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Thursday, June 21, 2012

An Everyday Story of Afghan Folk

I've been listening to a strange and amazing series on Radio 4, courtesy of BBC iPlayer. (I originally posted that this was only available to my UK-based readers, but apparently it's only TV replays you can't get from the BBC.)   It's An Everyday Story of Afghan Folk, five 15-minute episodes of a soap opera written and directed by Liz Rigbey. It's based on the hit soap Da Pulay Poray, which is broadcast by PACT radio to bioth sides of the Pakistan-Afghanistan border.

I'm not sure what I'd expected from a Pashtun soap: probably a sanitised version of Afghan life in accordance with what the Americans and British imagine they are leaving. In the event, I got a warts-and-all picture of life in a tribal area. The family around which the drama is based is headed by Akbar Khan, who seems to be the local organised crime boss as well as a tribal leader. His younger son is heavily involved in his criminal business, and the first storyline has one of the son's old jail companions turning up asking for refuge: he's murdered two men whose relatives are after him. As the series goes on we have the inevitable arranged marriage drama, the superstitious old granny and the devout older son who is too upright to take part in the family business. We also have another murder, and a loan arrangement by Akbar which is not just un-Islamic, it's like something out of the Beverly Hillbillies' Drysdale Bank. In all, the series resembles EastEnders as scripted by Quentin Tarantino. It makes no attempt to whitewash the dodgy stuff that goes on in tribal areas, but it does make it clear that a lot of the locals are scandalised by it, as I'm sure they are in real life. As would undoubtedly be the case with an equivalent soap from Yemen, it's all about tribal loyalties: family right or wrong. More Al Capone than al-Qaeda, more Godfather than God-fearing.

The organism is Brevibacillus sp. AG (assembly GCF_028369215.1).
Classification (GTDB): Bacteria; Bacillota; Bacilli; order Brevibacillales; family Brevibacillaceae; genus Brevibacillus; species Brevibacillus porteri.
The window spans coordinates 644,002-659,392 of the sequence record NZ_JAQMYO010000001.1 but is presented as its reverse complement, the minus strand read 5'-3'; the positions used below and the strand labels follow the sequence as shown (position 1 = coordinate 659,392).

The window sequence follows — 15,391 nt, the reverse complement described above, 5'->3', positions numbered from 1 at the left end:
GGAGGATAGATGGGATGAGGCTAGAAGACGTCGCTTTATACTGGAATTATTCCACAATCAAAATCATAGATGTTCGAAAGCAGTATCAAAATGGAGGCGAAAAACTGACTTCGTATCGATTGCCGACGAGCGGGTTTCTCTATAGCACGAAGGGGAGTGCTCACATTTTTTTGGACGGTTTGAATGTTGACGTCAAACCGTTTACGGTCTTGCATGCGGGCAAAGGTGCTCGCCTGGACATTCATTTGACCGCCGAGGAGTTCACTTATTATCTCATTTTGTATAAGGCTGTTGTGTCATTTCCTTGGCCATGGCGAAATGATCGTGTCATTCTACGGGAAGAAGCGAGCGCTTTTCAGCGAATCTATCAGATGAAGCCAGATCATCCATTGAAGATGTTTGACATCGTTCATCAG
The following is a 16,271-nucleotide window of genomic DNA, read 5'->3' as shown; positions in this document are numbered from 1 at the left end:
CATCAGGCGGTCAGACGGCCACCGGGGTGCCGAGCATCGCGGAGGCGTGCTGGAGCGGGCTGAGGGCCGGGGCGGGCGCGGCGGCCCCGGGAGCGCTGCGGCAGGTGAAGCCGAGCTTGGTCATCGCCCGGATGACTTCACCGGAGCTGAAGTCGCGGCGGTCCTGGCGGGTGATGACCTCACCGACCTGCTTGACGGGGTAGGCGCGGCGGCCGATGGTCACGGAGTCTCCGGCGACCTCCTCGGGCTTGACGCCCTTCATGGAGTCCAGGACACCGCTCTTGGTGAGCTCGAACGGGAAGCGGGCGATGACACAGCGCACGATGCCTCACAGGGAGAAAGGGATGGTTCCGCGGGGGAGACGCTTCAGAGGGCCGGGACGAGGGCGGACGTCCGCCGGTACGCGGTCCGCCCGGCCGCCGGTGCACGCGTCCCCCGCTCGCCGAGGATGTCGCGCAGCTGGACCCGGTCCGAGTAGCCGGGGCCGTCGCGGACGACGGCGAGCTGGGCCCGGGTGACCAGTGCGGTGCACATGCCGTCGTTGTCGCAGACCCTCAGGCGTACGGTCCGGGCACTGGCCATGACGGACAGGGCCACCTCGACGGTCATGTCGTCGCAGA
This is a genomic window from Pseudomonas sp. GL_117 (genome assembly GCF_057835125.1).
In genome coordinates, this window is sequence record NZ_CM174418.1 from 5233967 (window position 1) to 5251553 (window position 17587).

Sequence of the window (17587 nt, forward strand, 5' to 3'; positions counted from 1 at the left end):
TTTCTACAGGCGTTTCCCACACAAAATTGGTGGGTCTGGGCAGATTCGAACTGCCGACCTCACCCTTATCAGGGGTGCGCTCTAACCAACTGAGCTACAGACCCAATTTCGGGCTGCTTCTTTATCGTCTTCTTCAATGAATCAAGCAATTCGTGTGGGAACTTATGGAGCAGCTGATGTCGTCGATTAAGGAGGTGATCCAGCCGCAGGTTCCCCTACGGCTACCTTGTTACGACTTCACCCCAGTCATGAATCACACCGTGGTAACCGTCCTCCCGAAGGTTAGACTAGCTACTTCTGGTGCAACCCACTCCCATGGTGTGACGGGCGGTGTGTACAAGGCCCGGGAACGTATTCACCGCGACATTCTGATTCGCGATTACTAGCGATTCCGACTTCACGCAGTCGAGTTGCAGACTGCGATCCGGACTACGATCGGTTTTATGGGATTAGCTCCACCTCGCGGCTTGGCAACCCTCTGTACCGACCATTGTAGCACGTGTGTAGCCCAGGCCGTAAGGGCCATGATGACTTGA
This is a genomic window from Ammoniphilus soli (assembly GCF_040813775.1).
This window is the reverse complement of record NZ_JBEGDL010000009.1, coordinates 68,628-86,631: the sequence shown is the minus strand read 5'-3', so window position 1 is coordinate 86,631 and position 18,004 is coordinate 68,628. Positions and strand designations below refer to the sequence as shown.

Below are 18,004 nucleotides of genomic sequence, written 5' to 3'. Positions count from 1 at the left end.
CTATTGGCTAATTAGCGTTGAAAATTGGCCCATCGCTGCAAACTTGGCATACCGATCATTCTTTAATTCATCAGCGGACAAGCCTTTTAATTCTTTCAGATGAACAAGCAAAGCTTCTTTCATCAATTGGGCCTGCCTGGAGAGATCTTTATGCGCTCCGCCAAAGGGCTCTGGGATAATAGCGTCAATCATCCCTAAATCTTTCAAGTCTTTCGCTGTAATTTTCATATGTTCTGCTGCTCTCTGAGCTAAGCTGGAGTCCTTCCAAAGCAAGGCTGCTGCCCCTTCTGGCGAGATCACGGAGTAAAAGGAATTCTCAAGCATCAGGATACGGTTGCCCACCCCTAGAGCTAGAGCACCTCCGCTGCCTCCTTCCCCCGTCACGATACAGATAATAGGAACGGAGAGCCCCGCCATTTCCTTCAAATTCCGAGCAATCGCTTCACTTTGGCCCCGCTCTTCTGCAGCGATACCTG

It is tempting to divide Afghans into religious fanatics (the Taliban and their supporters) and peaceful law-abiding civilians. This series provides a salutary reminder that the situation is more complex, and that the tribal lands in particular are full of what we would term gangsters, neither religious nor honest. And of course the latter group is fantastic raw material for drama.

Here is the link to the first episode. It will be available until next Monday (25 June), with the other episodes a day behind. I recommend it.

10 Comments:

At 21 June, 2012 12:30, Anonymous SeL said...

Correction: readers not in the UK can't access TV programmes through the iPlayer. All radio programmes are available, and browsing all of the iPlayer works too, just not viewing.

 
At 22 June, 2012 16:25, Blogger Rob said...

Thanks for that. I've corrected the post.

 
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